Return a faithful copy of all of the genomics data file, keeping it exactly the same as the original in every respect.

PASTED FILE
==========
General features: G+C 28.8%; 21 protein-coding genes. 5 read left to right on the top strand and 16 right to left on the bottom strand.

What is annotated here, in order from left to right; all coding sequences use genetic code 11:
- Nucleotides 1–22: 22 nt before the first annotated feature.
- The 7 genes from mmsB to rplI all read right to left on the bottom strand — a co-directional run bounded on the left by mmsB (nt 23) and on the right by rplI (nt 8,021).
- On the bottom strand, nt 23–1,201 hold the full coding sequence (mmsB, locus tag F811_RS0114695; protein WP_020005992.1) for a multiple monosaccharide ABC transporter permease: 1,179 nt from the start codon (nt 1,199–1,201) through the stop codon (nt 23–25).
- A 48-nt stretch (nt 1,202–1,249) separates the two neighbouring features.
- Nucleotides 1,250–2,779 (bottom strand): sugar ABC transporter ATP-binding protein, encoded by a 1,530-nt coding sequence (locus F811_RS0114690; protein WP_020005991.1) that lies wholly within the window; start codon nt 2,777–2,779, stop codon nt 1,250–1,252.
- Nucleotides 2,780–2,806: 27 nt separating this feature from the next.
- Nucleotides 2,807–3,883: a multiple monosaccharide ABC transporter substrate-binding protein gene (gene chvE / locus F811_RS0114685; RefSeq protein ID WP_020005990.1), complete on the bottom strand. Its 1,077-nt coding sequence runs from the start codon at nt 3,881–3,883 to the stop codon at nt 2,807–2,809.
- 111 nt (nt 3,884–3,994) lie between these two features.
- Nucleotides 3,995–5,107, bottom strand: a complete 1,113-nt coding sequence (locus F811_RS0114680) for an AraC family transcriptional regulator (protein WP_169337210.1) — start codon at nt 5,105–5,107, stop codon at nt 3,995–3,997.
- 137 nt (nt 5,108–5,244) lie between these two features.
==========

General features: G+C 28.8%; 21 protein-coding genes. 5 read left to right on the top strand and 16 right to left on the bottom strand.

What is annotated here, in order from left to right; all coding sequences use genetic code 11:
- Nucleotides 1–22: 22 nt before the first annotated feature.
- The 7 genes from mmsB to rplI all read right to left on the bottom strand — a co-directional run bounded on the left by mmsB (nt 23) and on the right by rplI (nt 8,021).
- On the bottom strand, nt 23–1,201 hold the full coding sequence (mmsB, locus tag F811_RS0114695; protein WP_020005992.1) for a multiple monosaccharide ABC transporter permease: 1,179 nt from the start codon (nt 1,199–1,201) through the stop codon (nt 23–25).
- A 48-nt stretch (nt 1,202–1,249) separates the two neighbouring features.
- Nucleotides 1,250–2,779 (bottom strand): sugar ABC transporter ATP-binding protein, encoded by a 1,530-nt coding sequence (locus F811_RS0114690; protein WP_020005991.1) that lies wholly within the window; start codon nt 2,777–2,779, stop codon nt 1,250–1,252.
- Nucleotides 2,780–2,806: 27 nt separating this feature from the next.
- Nucleotides 2,807–3,883: a multiple monosaccharide ABC transporter substrate-binding protein gene (gene chvE / locus F811_RS0114685; RefSeq protein ID WP_020005990.1), complete on the bottom strand. Its 1,077-nt coding sequence runs from the start codon at nt 3,881–3,883 to the stop codon at nt 2,807–2,809.
- 111 nt (nt 3,884–3,994) lie between these two features.
- Nucleotides 3,995–5,107, bottom strand: a complete 1,113-nt coding sequence (locus F811_RS0114680) for an AraC family transcriptional regulator (protein WP_169337210.1) — start codon at nt 5,105–5,107, stop codon at nt 3,995–3,997.
- 137 nt (nt 5,108–5,244) lie between these two features.